William Martin Dickson's life and career echo the familiar American theme of the self-made man. He was born at Lexington, Ind., in 1827 and lost his father, a farmer, at the age of 8. Despite financial hardship, Dickson managed to graduate from Miami University in Oxford, Ohio -- by sweeping out classrooms to pay tuition, according to family history. He then studied law while supporting himself as a schoolteacher and was admitted to the Kentucky bar in 1848. Over the next two years the ambitious young man put himself through Harvard Law School. Returning to the midwest, he settled in Cincinnati and eked out a living as a teacher, tutor, and reporter for the Cincinnati Times. On October 18, 1852, he married Annie Marie Parker of Lexington, Ky., a first cousin of Mary Todd Lincoln.
Six months after his marriage, Dickson got his big break. Running as an underdog on the Independent ticket, he won election to prosecuting attorney of the Cincinnati police court. He resigned in April, 1854, to form a very successful law partnership with Alphonso Taft (father of the future President) and Thomas Marshall Key. At 31, he was appointed judge of the Common Pleas Court. Dickson maintained an active role in politics despite the fact that he never held elective office after his stint as public prosecutor. After serving as an Ohio presidential elector in 1860 he became part of inner Washington political circles, associating with Abraham Lincoln, Edwin M. Stanton, and Salmon Chase, and participating in the framing of the Emancipation Proclamation. In the fall of 1861 Dickson became acquainted with General McClellan, who offered him a position as assistant judge advocate. Dickson declined the appointment, however, after learning first-hand of McClellan's timidity as a military leader and of his contemptuous attitude toward President Lincoln. A memoir of the entire episode written later in Dickson's life features colorful characterizations of McClellan and his circle, Lincoln, and the Washington scene early in the war.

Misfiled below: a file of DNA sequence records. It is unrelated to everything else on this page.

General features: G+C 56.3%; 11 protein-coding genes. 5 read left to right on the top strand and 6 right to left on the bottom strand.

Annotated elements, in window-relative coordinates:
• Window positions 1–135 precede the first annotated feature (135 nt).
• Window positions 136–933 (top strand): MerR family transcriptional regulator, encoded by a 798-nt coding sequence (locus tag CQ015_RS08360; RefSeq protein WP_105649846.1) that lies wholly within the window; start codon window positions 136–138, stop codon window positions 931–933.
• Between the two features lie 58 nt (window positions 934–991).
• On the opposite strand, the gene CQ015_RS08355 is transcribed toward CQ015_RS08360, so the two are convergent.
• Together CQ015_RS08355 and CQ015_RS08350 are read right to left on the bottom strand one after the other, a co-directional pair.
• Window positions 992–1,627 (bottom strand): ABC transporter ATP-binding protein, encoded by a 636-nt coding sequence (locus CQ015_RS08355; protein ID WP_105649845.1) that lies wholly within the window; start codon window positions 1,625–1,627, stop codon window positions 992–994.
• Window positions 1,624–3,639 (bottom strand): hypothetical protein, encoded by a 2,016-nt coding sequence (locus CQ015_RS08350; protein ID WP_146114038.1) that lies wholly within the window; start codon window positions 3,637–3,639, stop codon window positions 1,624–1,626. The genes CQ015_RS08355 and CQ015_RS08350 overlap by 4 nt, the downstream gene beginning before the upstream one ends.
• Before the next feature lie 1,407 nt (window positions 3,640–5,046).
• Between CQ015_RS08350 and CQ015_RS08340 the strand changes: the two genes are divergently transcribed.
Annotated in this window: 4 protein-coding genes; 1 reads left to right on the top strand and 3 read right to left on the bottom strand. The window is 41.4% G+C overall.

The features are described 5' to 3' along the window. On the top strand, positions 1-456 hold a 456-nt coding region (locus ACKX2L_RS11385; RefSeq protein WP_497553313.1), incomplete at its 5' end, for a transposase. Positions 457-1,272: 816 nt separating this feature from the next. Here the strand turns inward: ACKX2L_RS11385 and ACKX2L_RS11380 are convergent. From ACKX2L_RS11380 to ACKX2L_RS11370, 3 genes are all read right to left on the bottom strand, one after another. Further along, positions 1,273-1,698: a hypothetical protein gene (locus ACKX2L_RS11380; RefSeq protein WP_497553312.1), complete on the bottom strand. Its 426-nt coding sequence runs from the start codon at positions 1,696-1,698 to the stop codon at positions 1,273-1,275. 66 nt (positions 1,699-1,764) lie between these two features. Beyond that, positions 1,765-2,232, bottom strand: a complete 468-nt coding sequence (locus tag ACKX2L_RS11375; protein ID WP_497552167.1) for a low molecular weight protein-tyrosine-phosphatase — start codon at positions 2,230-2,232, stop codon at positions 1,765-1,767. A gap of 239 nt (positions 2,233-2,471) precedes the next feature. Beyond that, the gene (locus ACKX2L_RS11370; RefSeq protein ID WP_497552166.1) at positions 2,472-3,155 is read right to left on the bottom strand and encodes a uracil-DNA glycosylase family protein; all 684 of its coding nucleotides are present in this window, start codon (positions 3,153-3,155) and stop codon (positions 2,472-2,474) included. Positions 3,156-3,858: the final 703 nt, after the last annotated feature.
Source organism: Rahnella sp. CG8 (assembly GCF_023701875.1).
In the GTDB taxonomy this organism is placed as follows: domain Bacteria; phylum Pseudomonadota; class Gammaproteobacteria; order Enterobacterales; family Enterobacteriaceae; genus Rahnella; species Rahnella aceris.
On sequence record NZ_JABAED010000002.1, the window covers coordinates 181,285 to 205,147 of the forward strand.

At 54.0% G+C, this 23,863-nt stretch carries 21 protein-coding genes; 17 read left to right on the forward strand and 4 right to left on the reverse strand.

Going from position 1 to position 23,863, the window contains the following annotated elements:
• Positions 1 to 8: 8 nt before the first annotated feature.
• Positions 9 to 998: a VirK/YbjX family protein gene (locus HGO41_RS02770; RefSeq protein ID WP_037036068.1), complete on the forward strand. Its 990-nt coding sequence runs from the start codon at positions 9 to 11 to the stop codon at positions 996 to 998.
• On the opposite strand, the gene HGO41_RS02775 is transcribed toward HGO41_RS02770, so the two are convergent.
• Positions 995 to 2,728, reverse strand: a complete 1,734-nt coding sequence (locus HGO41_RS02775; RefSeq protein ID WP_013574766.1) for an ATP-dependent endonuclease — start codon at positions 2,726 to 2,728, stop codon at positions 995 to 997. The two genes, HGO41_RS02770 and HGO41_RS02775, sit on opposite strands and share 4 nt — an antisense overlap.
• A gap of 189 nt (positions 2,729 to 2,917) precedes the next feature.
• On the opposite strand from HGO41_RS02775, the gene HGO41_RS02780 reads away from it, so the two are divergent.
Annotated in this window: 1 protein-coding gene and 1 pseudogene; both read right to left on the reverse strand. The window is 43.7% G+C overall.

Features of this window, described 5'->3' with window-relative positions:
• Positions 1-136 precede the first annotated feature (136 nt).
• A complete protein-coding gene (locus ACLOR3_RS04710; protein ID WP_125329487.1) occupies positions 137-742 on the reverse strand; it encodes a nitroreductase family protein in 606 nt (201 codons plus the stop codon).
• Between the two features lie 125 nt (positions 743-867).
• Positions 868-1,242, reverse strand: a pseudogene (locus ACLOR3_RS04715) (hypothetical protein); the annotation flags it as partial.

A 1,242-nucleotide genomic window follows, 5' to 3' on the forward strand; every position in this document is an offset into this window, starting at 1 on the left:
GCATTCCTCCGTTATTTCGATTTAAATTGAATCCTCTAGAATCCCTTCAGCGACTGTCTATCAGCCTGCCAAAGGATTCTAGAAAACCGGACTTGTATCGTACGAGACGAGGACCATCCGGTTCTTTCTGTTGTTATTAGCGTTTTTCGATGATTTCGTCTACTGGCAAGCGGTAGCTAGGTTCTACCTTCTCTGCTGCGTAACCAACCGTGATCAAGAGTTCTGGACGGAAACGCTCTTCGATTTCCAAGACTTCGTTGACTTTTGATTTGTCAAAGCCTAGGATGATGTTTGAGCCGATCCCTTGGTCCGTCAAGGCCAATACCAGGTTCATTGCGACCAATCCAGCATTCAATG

Within a year of the war's end, Dickson, only thirty-nine, became ill from "nervous prostration." He removed himself from the legal and political scene, but maintained a keen interest which he expressed in his private correspondence and in essays and letters written for publication on such topics as reconstruction, black suffrage, and civil service reform. Dickson considered himself a genuine Republican, one of the founders of the party, and despaired at the corruption and machine politics which increasingly characterized his party during the Gilded Age of late nineteenth century America. A semi-invalid the last twenty-three years of his life, Dickson died October 15, 1889 in an inclined-plane railway accident in Cincinnati.
William Dickson combined worldly success and influence with personal avoidance of the spotlight. Whether due to illness or reclusive personality, he stayed on the sidelines rather than pursue a prominent military or political career, and became a most perceptive observer and critic of the leading political characters and movements of his day. His correspondents and personal associations were many, and included some of the leading figures of the era. Long-time friend George Curtis eulogized Dickson in Harper's Weekly (folder 72) as "one of that most valuable class of citizens who take the most active and intelligent interest in the observation of public affairs, which they seek to influence by the pen."